The adverse events of interest included (1) serious infections (both hospitalized bacterial and hospitalized and outpatient opportunistic infections), (2) cardiovascular outcomes (list which from CV workgroup), (3) solid tumor and hematologic malignancies, (4) hip and non-vertebral fractures, (5) interstitial lung disease, and (6) mortality. Separate reports will provide operational definitions of each adverse event, additional details of the modeling approach specific to the adverse event, and analytic results.
At each of the four centers providing custodianship of the source data, analysts transformed local data to standardized variable names and formats using a common data dictionary. Before transfer, the data were analyzed to assess quality and comparability. Each center prepared 3 files for transfer of data to the workgroups responsible for combining and analyzing the data. File 1 contained the subject’s study identification number, data system, autoimmune disease, first date the patient was contraindicated for biological therapy (for potential exclusion or censoring), shared covariates (Table 4), and propensity scores (one for each pair of drug-exposure contrasts). File 2 contained information on exposure to biologic drugs and comparison regimens. File 3 contained the adverse events being investigated. Files were transferred from data custodians to workgroups using secure file transfer.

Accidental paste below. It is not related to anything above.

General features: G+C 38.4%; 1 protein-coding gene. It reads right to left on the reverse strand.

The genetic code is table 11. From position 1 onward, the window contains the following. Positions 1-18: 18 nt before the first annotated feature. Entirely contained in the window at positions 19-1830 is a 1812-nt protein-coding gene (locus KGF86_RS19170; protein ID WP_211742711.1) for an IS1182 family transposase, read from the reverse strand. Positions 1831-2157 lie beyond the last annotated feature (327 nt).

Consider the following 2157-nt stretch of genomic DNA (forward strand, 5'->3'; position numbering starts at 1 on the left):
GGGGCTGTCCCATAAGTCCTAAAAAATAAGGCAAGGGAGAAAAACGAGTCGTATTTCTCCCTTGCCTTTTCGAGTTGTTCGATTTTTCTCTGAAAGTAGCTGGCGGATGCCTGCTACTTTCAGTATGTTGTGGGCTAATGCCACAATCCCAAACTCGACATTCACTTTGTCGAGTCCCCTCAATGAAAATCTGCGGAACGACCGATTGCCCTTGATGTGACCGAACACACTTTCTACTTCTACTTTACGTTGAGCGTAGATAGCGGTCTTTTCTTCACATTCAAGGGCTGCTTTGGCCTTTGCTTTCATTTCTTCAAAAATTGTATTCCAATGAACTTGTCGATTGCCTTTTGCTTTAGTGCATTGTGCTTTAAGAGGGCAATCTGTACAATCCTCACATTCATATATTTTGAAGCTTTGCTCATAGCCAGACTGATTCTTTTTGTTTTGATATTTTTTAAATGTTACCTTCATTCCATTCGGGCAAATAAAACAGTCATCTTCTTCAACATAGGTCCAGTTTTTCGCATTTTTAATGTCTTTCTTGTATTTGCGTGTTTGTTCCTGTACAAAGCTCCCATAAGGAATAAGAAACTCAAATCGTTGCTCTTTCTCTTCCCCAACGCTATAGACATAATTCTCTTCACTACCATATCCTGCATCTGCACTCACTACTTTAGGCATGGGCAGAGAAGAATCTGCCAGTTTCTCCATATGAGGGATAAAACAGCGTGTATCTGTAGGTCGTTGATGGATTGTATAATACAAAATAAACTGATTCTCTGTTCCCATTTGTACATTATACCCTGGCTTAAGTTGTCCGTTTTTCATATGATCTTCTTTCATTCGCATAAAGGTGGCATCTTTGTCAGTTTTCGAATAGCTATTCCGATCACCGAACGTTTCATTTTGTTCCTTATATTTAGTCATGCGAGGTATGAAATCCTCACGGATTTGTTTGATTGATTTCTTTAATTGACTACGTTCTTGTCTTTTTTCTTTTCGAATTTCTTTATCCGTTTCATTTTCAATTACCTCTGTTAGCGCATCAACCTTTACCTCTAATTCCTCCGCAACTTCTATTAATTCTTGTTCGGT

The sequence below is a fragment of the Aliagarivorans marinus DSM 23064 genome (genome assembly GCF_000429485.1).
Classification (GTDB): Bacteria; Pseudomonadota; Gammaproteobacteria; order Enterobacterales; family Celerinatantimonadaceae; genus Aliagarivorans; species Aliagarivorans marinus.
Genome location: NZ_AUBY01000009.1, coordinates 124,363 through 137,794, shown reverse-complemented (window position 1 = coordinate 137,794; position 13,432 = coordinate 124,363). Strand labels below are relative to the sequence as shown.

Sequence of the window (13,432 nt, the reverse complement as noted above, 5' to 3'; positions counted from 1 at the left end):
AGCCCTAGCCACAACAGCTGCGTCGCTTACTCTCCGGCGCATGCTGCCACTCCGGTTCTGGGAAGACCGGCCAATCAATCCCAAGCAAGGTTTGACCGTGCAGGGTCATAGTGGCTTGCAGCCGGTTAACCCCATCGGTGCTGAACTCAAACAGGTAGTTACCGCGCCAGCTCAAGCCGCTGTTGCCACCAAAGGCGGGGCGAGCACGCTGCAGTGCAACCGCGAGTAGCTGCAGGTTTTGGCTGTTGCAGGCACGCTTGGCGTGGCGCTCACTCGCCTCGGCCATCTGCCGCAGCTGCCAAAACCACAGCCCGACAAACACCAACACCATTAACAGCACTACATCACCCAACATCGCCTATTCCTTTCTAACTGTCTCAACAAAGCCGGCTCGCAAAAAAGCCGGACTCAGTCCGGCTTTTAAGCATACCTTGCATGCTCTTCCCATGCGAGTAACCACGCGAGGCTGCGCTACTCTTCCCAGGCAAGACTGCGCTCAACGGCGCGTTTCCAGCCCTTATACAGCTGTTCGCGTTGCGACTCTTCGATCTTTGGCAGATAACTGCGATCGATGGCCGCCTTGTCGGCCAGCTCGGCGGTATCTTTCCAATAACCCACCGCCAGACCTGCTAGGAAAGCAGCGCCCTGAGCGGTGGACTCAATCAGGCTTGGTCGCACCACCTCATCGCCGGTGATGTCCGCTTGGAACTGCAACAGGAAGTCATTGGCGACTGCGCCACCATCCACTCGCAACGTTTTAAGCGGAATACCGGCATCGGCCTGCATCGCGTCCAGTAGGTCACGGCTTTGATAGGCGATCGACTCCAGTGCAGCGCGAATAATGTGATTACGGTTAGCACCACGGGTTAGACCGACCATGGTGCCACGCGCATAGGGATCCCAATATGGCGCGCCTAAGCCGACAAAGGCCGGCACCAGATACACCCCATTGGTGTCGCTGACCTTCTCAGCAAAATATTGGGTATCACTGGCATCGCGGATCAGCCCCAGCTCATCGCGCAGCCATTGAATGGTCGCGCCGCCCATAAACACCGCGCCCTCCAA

Following extensive discussion by the project team, a common data analysis program was provided by the Study Biostatistician and the Director of the Data Coordinating Center in collaboration with the data analysts at each center. The SAS® (Cary, North Carolina) program was distributed to each of the workgroups with the intention that it enable the flexibility needed to assure the most valid and efficient analysis for each of the adverse events under investigation, recognizing that the epidemiologic and clinical features of each event were important considerations for making analytic decisions.